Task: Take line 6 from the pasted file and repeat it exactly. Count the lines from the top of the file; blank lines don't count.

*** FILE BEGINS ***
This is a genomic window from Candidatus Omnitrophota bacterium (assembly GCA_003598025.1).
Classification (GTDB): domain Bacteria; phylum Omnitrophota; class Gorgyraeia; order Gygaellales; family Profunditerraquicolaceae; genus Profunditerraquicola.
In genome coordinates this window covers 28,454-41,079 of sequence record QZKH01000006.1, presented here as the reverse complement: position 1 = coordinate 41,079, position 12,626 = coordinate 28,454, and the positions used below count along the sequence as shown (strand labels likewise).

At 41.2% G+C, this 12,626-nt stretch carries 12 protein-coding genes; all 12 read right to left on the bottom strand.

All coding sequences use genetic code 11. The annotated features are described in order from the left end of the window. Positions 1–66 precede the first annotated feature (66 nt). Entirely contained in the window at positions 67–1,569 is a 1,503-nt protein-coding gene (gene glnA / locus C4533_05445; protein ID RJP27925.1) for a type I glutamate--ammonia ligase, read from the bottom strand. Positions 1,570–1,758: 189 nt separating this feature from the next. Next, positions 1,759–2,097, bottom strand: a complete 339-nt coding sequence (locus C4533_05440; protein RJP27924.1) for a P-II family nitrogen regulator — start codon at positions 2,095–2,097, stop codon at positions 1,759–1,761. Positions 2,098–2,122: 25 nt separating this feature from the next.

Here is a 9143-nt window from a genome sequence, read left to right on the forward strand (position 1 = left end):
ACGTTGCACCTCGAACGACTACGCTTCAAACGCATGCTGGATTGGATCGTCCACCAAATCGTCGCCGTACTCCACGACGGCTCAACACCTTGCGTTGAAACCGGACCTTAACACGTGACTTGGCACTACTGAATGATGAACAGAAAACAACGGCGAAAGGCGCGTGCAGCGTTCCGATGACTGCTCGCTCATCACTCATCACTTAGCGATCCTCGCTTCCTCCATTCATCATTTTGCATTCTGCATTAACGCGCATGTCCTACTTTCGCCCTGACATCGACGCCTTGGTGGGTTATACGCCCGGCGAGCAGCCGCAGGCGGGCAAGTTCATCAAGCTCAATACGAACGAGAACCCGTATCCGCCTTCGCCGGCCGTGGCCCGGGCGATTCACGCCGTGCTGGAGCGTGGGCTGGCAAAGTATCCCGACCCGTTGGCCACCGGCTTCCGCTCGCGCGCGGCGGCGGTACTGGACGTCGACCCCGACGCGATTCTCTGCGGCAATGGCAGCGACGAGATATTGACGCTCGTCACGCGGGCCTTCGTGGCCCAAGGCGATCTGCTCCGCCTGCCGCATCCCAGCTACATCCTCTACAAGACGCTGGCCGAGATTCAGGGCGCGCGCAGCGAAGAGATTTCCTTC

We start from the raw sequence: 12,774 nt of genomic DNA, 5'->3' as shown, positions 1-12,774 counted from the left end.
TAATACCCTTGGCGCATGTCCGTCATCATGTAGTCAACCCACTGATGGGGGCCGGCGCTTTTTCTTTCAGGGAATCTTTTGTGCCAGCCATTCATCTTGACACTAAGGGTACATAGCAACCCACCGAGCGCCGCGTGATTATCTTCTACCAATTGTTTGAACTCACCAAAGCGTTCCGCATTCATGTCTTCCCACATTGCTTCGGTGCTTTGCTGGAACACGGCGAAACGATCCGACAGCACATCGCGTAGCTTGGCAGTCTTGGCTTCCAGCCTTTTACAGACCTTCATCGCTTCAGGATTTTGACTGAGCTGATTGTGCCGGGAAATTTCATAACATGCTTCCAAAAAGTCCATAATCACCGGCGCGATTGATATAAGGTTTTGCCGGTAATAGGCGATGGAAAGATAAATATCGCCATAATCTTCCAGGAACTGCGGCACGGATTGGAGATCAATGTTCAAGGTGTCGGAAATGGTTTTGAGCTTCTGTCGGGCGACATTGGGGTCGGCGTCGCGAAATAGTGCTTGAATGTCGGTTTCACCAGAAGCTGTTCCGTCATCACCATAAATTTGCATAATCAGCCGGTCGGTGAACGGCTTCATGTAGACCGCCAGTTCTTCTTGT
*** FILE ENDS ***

Here is a 9143-nt window from a genome sequence, read left to right on the forward strand (position 1 = left end):